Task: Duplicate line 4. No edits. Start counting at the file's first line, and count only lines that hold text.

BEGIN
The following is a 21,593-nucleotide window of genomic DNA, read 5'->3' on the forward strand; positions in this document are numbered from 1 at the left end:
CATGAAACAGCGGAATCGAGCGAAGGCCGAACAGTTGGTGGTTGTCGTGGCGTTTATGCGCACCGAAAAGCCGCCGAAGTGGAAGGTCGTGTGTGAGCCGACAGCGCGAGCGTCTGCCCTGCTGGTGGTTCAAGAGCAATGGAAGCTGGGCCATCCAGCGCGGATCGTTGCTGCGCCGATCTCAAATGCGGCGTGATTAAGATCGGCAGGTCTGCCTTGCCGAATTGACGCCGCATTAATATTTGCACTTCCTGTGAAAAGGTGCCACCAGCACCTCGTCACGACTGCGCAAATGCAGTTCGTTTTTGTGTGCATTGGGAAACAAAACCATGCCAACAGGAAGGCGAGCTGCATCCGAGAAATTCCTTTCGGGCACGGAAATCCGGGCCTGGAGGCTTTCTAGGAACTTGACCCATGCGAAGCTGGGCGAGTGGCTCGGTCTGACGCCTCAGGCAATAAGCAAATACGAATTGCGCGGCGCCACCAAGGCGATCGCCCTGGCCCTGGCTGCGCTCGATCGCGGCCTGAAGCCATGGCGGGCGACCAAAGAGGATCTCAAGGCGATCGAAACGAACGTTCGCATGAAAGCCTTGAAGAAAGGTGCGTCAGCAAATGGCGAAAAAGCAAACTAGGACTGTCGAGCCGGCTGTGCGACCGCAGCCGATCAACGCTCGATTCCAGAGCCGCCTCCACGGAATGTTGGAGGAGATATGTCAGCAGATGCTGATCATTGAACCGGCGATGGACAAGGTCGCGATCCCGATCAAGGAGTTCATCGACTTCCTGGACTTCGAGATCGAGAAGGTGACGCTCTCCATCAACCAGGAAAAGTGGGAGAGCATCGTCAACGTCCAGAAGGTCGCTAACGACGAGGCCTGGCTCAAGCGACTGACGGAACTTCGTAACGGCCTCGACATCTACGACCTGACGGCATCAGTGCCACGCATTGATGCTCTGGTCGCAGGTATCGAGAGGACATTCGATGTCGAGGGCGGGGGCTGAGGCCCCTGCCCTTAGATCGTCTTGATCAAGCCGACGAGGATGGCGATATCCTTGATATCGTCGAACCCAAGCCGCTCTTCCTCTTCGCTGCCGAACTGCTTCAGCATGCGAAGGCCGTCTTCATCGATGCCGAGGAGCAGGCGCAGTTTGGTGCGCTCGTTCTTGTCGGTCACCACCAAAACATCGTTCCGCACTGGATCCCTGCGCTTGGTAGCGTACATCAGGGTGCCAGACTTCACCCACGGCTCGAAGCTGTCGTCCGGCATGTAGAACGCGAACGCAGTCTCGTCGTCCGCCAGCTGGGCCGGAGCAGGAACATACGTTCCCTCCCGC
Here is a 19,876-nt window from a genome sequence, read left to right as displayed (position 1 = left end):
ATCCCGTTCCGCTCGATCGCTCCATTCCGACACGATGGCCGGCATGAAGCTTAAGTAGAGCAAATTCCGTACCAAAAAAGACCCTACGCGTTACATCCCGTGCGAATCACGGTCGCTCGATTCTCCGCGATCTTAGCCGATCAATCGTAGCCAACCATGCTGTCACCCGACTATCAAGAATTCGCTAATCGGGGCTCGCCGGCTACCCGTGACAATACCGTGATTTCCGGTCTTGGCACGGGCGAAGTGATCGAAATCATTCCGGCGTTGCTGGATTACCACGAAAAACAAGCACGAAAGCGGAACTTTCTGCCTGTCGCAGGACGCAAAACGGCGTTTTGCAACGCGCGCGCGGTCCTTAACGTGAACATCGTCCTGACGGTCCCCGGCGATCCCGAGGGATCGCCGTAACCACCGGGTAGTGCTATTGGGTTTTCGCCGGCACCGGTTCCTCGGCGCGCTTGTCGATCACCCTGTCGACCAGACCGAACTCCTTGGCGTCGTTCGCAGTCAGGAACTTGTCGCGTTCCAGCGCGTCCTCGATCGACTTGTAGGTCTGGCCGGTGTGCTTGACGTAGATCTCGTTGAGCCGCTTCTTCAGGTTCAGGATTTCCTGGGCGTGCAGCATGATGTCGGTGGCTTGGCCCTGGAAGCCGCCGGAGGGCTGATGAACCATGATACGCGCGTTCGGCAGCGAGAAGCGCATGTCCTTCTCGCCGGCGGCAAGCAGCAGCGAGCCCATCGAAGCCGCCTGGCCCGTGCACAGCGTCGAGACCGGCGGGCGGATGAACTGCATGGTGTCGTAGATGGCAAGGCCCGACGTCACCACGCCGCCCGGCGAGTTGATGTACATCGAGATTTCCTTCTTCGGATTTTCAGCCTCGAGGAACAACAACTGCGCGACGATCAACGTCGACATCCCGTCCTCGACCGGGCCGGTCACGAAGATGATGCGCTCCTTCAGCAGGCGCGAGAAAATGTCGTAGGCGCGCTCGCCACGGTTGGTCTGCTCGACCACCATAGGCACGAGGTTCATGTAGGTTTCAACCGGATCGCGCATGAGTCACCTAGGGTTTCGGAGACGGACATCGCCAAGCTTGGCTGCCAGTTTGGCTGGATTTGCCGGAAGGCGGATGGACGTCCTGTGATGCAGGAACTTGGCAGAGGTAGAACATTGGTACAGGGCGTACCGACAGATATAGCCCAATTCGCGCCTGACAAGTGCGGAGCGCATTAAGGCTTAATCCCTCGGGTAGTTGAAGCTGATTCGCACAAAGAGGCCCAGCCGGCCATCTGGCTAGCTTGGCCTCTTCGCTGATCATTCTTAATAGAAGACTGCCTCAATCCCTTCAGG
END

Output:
ATCCCGTTCCGCTCGATCGCTCCATTCCGACACGATGGCCGGCATGAAGCTTAAGTAGAGCAAATTCCGTACCAAAAAAGACCCTACGCGTTACATCCCGTGCGAATCACGGTCGCTCGATTCTCCGCGATCTTAGCCGATCAATCGTAGCCAACCATGCTGTCACCCGACTATCAAGAATTCGCTAATCGGGGCTCGCCGGCTACCCGTGACAATACCGTGATTTCCGGTCTTGGCACGGGCGAAGTGATCGAAATCATTCCGGCGTTGCTGGATTACCACGAAAAACAAGCACGAAAGCGGAACTTTCTGCCTGTCGCAGGACGCAAAACGGCGTTTTGCAACGCGCGCGCGGTCCTTAACGTGAACATCGTCCTGACGGTCCCCGGCGATCCCGAGGGATCGCCGTAACCACCGGGTAGTGCTATTGGGTTTTCGCCGGCACCGGTTCCTCGGCGCGCTTGTCGATCACCCTGTCGACCAGACCGAACTCCTTGGCGTCGTTCGCAGTCAGGAACTTGTCGCGTTCCAGCGCGTCCTCGATCGACTTGTAGGTCTGGCCGGTGTGCTTGACGTAGATCTCGTTGAGCCGCTTCTTCAGGTTCAGGATTTCCTGGGCGTGCAGCATGATGTCGGTGGCTTGGCCCTGGAAGCCGCCGGAGGGCTGATGAACCATGATACGCGCGTTCGGCAGCGAGAAGCGCATGTCCTTCTCGCCGGCGGCAAGCAGCAGCGAGCCCATCGAAGCCGCCTGGCCCGTGCACAGCGTCGAGACCGGCGGGCGGATGAACTGCATGGTGTCGTAGATGGCAAGGCCCGACGTCACCACGCCGCCCGGCGAGTTGATGTACATCGAGATTTCCTTCTTCGGATTTTCAGCCTCGAGGAACAACAACTGCGCGACGATCAACGTCGACATCCCGTCCTCGACCGGGCCGGTCACGAAGATGATGCGCTCCTTCAGCAGGCGCGAGAAAATGTCGTAGGCGCGCTCGCCACGGTTGGTCTGCTCGACCACCATAGGCACGAGGTTCATGTAGGTTTCAACCGGATCGCGCATGAGTCACCTAGGGTTTCGGAGACGGACATCGCCAAGCTTGGCTGCCAGTTTGGCTGGATTTGCCGGAAGGCGGATGGACGTCCTGTGATGCAGGAACTTGGCAGAGGTAGAACATTGGTACAGGGCGTACCGACAGATATAGCCCAATTCGCGCCTGACAAGTGCGGAGCGCATTAAGGCTTAATCCCTCGGGTAGTTGAAGCTGATTCGCACAAAGAGGCCCAGCCGGCCATCTGGCTAGCTTGGCCTCTTCGCTGATCATTCTTAATAGAAGACTGCCTCAATCCCTTCAGG